Acton Institute Powerblog

Economists are People Too

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In any period of economic transition there are upheavals at various levels, and winners and losers (at least in the short term). We live in just such an age today in North America, as we move from an industrial to a post-industrial information and service economy, from isolationism to increased globalization. There’s no doubt that there have been some industries and regions that have been more directly affected than others (both positively and negatively).

Michigan, for example, has been one of the most manufacturing-rich states in the nation for the last century, and has been running record unemployment numbers for the last decade or so, as manufacturers move to more friendly economic environments, both within the US and without. Not least of these factors contributing to Michigan’s competitive disadvantage is the high labor costs associated with a labor union-laden state.

The perception that manufacturing workers are simply being left behind in the new economy is pervasive, such that popular opinion is shifting away from free trade. As Fortune magazine reports, “A large majority – 68% – of those surveyed in a new Fortune poll says America’s trading partners are benefiting the most from free trade, not the U.S. That sense of victimhood is changing America’s attitude about doing business with the world.”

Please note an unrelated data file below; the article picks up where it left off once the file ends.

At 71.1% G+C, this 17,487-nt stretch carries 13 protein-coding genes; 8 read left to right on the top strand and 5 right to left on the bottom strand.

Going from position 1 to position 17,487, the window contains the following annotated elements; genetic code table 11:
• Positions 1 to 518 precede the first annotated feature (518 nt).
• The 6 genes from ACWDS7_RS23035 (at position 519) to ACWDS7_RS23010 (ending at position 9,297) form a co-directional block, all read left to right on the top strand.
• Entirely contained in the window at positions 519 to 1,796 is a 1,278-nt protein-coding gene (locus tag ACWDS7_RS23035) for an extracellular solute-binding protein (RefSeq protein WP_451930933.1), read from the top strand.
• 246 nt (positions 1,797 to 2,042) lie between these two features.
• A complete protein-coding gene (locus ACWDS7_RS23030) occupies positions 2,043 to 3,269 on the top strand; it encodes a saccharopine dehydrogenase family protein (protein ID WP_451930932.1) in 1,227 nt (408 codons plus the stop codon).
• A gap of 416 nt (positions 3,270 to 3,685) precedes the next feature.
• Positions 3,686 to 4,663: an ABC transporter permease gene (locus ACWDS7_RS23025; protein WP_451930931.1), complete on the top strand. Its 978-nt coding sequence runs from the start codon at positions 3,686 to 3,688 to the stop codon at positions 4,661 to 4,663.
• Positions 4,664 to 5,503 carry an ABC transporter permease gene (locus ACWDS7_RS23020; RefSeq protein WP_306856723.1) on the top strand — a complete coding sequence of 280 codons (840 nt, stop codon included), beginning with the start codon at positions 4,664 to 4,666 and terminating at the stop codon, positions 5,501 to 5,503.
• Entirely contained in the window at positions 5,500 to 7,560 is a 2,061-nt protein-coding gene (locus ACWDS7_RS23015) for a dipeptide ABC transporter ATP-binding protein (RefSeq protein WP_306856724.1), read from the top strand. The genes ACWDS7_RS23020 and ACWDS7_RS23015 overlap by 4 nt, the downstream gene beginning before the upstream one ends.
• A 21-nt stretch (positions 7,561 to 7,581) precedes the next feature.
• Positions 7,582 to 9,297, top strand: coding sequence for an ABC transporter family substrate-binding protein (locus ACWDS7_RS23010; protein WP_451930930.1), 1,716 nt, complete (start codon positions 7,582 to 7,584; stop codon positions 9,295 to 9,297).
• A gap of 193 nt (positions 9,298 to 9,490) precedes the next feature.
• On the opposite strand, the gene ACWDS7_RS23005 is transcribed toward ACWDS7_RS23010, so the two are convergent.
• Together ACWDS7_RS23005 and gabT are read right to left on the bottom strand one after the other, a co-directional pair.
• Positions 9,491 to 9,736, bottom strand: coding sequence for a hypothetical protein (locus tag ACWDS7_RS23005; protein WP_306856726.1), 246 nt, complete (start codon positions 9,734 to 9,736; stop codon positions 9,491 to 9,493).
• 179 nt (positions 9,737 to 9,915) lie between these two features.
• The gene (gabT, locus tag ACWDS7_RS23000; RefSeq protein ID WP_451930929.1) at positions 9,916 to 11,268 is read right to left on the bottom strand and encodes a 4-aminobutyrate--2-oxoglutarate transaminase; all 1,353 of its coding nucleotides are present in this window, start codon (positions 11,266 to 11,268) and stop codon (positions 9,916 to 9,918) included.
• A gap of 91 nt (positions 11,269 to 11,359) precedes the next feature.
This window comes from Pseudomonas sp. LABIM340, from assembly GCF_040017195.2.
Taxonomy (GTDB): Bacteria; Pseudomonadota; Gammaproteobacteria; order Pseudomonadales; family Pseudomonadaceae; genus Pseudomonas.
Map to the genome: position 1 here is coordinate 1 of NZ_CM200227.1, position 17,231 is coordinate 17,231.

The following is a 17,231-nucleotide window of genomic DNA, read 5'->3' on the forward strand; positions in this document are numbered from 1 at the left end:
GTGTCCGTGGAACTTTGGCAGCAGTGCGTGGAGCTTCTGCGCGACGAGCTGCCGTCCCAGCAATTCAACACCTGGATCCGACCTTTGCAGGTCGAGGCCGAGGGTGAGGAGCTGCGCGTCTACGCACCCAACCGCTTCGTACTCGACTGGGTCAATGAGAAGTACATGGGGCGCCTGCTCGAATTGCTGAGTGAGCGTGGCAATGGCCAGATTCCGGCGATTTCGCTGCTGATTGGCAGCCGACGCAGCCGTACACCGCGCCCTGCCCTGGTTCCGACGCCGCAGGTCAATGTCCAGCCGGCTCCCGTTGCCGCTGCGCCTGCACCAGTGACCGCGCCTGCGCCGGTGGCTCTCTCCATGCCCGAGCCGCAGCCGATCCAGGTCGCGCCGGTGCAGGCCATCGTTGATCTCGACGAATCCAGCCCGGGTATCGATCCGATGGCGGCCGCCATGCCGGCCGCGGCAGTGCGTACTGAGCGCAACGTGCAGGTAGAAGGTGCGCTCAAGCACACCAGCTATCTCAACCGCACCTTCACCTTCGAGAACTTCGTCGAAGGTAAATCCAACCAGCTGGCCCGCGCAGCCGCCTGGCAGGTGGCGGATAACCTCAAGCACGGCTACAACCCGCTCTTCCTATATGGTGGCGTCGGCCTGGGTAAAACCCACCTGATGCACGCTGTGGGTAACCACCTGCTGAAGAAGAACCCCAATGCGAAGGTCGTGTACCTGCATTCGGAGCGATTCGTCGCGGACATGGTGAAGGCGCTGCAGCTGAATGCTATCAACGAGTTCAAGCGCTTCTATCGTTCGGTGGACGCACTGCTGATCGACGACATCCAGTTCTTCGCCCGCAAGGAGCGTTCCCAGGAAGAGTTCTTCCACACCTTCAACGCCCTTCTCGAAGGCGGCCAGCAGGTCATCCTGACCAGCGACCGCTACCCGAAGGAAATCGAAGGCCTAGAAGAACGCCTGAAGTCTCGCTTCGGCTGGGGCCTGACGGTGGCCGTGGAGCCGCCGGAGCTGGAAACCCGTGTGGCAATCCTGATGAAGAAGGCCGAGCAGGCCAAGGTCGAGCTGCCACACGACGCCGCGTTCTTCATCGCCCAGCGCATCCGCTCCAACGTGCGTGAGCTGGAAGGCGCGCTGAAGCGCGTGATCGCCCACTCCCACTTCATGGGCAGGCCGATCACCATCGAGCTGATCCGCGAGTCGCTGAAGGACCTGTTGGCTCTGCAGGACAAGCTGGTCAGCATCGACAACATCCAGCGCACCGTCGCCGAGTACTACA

As an aside, this is a perception that doesn’t quite match up with the typical caricature of globalization. After all, how can both America (as the “imperial” dominator) and the developing world (as the exploited poor) both be made worse off by international trade?

If it were truly the case that global trade weren’t mutually beneficial, that would be one thing. What’s visible on news reports everyday are the layoffs, buyouts, and unemployment levels in the US. What isn’t always so visible is the extent to which Americans depend on the low prices associated with many imported goods. One group you might think should know better than the average American about such complexities are professional economists.